Well, one Alex that is. And that's hinting at one reason why, though the health and speedy recovery of the leader of the Washington Capitals is front of mind, this calamity presents an opportunity to be seized. A moment to galvanize the rest of the group in the room. Make no mistake, these are exciting times for the Caps. They will grant us far greater insight into whether or not this 2009-10 team is Stanley Cup-worthy than any individual honors can.
Had Mike Knuble's and Quintin Laing's heroic efforts in the third period (putting aside the former's minor infraction) on Sunday vs. Columbus resulted in victory, I would have deemed that win the most significant to date in this campaign, and perhaps it would remain amongst the most significant victories by season's end. We saw glimpses of comprehensive effort and desperate play. A new clarity of vision. There was no backstop in #8.
The Penguins, not so long ago, lost their leader in Sidney Crosby from, essentially, January 18, 2008 to March 27, 2008, a span of thirty-one games (he was, of course, in the lineup for three games between March 4th and March 9th, including the "Black and Gold" weekend that Caps fans will not soon forget). The Pens forged an impressive 16-8-4 record during that stretch of the season.
But what's most significant is that, before that high-ankle sprain forced Crosby out of the lineup, his team was a respectable 26-17-4 (earning an average of 1.19 standing points per game). From January 19, 2008 to the end of the 2007-08 season, the Pens went 21-10-4 (an average of 1.31 standing points per game), surging to a #2 seeding in the Eastern Conference.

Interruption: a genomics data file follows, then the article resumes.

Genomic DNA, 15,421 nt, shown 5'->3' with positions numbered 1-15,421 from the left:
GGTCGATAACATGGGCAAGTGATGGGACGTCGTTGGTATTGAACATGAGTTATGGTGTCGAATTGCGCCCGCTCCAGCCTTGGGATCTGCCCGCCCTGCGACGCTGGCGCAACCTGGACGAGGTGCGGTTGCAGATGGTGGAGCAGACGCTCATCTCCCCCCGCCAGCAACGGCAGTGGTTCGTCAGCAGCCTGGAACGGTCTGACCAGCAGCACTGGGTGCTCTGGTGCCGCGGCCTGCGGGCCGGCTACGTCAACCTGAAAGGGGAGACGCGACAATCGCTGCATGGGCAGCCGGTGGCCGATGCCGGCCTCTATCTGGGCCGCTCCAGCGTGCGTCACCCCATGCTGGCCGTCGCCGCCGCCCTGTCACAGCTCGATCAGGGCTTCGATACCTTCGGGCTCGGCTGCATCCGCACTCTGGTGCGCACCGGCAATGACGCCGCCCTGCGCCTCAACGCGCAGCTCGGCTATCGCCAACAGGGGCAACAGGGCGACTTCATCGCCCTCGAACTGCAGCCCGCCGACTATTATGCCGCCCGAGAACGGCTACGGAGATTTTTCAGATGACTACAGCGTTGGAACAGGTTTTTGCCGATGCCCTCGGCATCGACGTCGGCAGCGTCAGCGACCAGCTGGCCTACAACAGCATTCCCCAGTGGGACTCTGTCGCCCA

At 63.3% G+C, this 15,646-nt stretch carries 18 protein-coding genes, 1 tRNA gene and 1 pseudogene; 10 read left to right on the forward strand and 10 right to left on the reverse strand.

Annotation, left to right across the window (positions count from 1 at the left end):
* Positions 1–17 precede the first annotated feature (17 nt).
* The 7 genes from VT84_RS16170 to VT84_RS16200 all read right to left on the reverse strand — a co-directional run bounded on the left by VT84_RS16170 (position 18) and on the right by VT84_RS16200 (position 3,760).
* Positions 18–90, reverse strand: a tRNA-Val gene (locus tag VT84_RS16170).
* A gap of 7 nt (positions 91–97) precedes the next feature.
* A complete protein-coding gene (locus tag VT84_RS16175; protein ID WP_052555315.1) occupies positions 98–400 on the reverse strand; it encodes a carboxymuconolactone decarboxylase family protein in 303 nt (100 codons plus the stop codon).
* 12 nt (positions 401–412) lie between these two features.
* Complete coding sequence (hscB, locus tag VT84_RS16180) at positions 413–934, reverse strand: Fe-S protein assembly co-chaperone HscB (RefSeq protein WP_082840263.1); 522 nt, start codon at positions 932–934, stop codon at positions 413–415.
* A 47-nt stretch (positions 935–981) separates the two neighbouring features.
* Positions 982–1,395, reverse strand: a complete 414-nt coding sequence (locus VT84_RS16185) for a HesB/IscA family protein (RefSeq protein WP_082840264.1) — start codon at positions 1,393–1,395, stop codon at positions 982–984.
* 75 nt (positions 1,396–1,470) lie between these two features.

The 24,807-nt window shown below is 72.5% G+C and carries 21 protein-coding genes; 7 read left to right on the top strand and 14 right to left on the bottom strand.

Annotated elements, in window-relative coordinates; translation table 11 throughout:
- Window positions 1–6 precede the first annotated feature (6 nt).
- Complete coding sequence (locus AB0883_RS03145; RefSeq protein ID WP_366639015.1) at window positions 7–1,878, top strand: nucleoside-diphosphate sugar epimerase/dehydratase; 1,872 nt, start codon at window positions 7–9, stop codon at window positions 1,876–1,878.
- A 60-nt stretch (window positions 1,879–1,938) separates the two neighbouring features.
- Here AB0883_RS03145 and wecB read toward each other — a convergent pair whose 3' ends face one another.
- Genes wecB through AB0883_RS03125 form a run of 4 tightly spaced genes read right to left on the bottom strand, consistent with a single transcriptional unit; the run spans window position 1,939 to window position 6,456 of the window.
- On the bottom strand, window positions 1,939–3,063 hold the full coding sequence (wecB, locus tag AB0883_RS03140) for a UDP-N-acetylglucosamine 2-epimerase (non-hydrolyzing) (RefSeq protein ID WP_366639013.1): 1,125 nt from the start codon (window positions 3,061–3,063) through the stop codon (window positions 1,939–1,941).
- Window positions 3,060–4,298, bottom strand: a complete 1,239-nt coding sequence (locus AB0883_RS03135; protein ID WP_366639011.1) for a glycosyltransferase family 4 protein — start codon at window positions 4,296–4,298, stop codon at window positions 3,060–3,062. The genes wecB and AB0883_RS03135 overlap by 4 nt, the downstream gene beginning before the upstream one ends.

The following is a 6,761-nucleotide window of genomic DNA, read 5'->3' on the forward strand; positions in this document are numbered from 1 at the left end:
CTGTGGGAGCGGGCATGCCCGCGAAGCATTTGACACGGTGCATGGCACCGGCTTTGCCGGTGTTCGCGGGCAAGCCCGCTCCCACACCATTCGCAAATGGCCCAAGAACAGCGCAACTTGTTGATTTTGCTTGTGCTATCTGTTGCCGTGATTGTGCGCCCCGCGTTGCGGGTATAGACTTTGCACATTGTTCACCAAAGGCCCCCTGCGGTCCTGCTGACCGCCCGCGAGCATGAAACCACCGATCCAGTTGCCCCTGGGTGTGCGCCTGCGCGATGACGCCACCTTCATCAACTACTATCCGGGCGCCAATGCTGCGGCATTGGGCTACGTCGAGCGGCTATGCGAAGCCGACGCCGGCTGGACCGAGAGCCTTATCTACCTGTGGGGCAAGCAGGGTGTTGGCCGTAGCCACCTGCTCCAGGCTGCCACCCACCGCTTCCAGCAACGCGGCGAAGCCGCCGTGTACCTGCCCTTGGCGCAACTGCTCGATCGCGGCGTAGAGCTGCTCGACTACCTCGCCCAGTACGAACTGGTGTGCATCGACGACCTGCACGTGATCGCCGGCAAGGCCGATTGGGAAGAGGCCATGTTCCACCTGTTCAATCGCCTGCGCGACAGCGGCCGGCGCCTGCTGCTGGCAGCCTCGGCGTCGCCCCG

Further to the point, look at how the Pens' "secondary" scorers' production improved in the absence of #87:
2007-08 Scoring Through January 18, 2008
2007-08 Scoring After January 18, 2008*
* Regular season only.
So may this 2009-10 Caps supporting cast improve itself.
It's time for Chris Clark to find some semblance of an offensive game again, working consistently with more offensively-gifted linemates.
It's time for the coaching staff, and the members of the power play squads, to invent new strategies of extra-man attack.
It's time for the organization to again test it's heralded offensive depth, including those waiting in Chocolate Town for just this moment.
It's time for the defense, currently sitting at 21st in the league in GA/G, to get a little tighter, a little meaner, its passes crisper, its checking more, well, finished. Those top scoring lines won't as easily get that goal back. Ditto for Messrs. Theodore and Varlamov.
It's time for a sixty-minute effort, and not a "fifty-one minute" one.
In short, it's time to get one step closer.